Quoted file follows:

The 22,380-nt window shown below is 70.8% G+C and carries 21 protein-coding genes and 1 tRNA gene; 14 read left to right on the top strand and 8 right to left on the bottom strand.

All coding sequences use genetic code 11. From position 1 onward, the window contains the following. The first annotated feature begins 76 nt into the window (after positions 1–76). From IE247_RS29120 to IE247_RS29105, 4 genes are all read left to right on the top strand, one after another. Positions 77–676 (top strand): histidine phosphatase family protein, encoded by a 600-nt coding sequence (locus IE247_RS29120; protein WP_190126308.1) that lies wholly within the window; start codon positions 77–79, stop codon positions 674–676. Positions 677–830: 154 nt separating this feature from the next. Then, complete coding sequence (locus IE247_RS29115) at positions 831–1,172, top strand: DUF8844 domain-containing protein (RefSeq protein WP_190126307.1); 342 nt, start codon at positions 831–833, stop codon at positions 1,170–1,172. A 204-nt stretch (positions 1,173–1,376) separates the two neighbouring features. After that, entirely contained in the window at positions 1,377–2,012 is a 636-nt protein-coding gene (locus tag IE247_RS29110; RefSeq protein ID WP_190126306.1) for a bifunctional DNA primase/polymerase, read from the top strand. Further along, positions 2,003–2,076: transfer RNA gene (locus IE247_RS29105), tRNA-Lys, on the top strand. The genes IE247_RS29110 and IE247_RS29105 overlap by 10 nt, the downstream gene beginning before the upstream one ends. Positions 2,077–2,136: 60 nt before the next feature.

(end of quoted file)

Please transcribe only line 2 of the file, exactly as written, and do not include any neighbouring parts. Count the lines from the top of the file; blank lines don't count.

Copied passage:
All coding sequences use genetic code 11. From position 1 onward, the window contains the following. The first annotated feature begins 76 nt into the window (after positions 1–76). From IE247_RS29120 to IE247_RS29105, 4 genes are all read left to right on the top strand, one after another. Positions 77–676 (top strand): histidine phosphatase family protein, encoded by a 600-nt coding sequence (locus IE247_RS29120; protein WP_190126308.1) that lies wholly within the window; start codon positions 77–79, stop codon positions 674–676. Positions 677–830: 154 nt separating this feature from the next. Then, complete coding sequence (locus IE247_RS29115) at positions 831–1,172, top strand: DUF8844 domain-containing protein (RefSeq protein WP_190126307.1); 342 nt, start codon at positions 831–833, stop codon at positions 1,170–1,172. A 204-nt stretch (positions 1,173–1,376) separates the two neighbouring features. After that, entirely contained in the window at positions 1,377–2,012 is a 636-nt protein-coding gene (locus tag IE247_RS29110; RefSeq protein ID WP_190126306.1) for a bifunctional DNA primase/polymerase, read from the top strand. Further along, positions 2,003–2,076: transfer RNA gene (locus IE247_RS29105), tRNA-Lys, on the top strand. The genes IE247_RS29110 and IE247_RS29105 overlap by 10 nt, the downstream gene beginning before the upstream one ends. Positions 2,077–2,136: 60 nt before the next feature.